Bob Seelert, Cordiant's chief executive, and Charlie Scott, chairman, are to propose splitting the business into three separate companies, two of which will be publicly floated. The demerger would see Saatchi & Saatchi Advertising Worldwide quoted on the UK stock market and Bates, the US agency bought by the brothers in 1986, floated in New York.
The plans sever the remaining links with the Saatchi brothers' ill-fated quest to build their company into the world's biggest advertising agency. Since the late 1980s the group, formerly known as Saatchi & Saatchi, was hit by a series of setbacks culminating in the acrimonious defection of the brothers, Maurice and Charles, two years ago. They formed a rival agency, M&C Saatchi, which poached the Conservative Party's long-standing account.
The latest strategy, hatched by advisers SBC Warburg, is an attempt to unlock hidden value for investors. Rumours of a demerger have already pushed Cordiant shares up from a low of 96.5p this year to 130p, valuing the company at pounds 577m. Some analysts have suggested a break-up value of up to 200p a share, valuing the separate businesses at more than pounds 800m. Two years ago Cordiant raised pounds 127m in a rescue rights issue at just 60p a share.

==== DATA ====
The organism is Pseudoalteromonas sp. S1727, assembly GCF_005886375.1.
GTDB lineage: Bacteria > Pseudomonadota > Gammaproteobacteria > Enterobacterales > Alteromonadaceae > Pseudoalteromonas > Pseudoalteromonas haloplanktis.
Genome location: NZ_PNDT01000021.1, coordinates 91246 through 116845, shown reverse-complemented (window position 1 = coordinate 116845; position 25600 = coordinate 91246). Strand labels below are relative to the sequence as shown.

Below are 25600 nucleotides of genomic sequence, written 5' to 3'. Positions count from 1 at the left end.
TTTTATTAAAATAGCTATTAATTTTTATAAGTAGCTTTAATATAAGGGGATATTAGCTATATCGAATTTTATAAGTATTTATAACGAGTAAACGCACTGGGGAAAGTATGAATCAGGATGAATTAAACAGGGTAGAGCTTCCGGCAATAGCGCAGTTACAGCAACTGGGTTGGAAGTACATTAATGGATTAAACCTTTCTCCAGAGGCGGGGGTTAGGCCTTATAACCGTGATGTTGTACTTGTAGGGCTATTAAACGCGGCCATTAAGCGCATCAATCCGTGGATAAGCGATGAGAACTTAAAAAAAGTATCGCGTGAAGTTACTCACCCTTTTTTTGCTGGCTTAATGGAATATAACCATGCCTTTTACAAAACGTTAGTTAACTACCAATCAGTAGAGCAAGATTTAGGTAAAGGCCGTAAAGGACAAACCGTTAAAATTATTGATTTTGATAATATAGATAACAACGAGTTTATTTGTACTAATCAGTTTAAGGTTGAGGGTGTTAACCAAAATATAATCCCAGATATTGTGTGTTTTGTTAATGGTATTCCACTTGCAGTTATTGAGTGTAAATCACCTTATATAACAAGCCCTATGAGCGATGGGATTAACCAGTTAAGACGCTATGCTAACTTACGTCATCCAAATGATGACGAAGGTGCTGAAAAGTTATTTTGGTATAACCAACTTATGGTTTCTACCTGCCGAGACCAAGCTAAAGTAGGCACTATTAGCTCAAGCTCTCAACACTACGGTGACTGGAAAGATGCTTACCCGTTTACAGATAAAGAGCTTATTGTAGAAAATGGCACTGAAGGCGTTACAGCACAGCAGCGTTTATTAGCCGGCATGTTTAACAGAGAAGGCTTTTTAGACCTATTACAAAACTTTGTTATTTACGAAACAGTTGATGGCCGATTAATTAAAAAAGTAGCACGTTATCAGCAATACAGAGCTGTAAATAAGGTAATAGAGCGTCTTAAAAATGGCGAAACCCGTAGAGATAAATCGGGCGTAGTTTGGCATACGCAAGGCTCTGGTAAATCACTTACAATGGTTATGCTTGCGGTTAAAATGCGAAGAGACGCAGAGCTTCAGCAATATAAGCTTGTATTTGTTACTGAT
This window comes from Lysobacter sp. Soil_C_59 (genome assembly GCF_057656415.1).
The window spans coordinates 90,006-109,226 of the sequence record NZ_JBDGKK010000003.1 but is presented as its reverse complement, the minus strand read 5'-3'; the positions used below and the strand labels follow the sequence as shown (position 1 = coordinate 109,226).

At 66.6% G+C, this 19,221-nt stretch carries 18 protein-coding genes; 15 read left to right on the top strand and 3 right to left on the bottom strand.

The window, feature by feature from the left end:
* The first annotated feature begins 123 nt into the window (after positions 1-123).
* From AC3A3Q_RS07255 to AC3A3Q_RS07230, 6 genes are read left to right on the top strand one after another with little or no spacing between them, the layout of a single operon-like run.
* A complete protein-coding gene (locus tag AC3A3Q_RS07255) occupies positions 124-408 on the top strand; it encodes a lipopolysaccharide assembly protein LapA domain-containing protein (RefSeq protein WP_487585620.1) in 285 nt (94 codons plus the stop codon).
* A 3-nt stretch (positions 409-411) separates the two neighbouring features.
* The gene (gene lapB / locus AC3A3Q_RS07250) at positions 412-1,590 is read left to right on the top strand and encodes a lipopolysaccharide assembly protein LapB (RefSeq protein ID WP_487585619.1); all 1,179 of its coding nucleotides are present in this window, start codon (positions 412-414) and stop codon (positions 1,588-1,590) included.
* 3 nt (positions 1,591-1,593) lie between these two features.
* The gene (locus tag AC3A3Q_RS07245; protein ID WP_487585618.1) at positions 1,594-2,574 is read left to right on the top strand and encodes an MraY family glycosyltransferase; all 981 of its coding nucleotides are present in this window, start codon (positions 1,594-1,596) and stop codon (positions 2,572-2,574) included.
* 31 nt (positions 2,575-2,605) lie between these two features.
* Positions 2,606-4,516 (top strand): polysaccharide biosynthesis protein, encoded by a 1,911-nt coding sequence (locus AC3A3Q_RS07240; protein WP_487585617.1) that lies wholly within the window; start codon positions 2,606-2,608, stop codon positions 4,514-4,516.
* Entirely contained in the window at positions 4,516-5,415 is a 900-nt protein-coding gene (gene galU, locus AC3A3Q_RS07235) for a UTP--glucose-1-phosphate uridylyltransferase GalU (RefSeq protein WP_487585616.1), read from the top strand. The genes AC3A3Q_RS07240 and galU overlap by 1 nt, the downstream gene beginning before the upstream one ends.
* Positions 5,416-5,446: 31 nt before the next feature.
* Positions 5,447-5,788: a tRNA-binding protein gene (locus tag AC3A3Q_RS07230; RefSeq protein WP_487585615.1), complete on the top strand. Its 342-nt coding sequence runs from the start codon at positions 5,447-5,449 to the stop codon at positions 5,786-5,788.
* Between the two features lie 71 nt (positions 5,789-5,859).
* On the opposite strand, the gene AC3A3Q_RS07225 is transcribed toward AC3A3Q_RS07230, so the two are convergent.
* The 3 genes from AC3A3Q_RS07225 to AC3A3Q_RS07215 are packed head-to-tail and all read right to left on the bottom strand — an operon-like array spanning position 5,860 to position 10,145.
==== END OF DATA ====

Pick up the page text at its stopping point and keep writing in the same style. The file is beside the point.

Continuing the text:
The demerger of Bates is thought to have gone down well with large corporate clients and staff. In the US, Bates has been prevented from aggressively bidding for work from consumer goods companies because Saatchi & Saatchi Advertising Worldwide in London counts as one of its biggest clients Procter and Gamble, the soap powder to foods giant.
The final element in the jigsaw is Zenith Media, Cordiant's advertising space-buying arm, which will be jointly owned by the two agencies. The top jobs in the demerger are likely to be go to existing executives.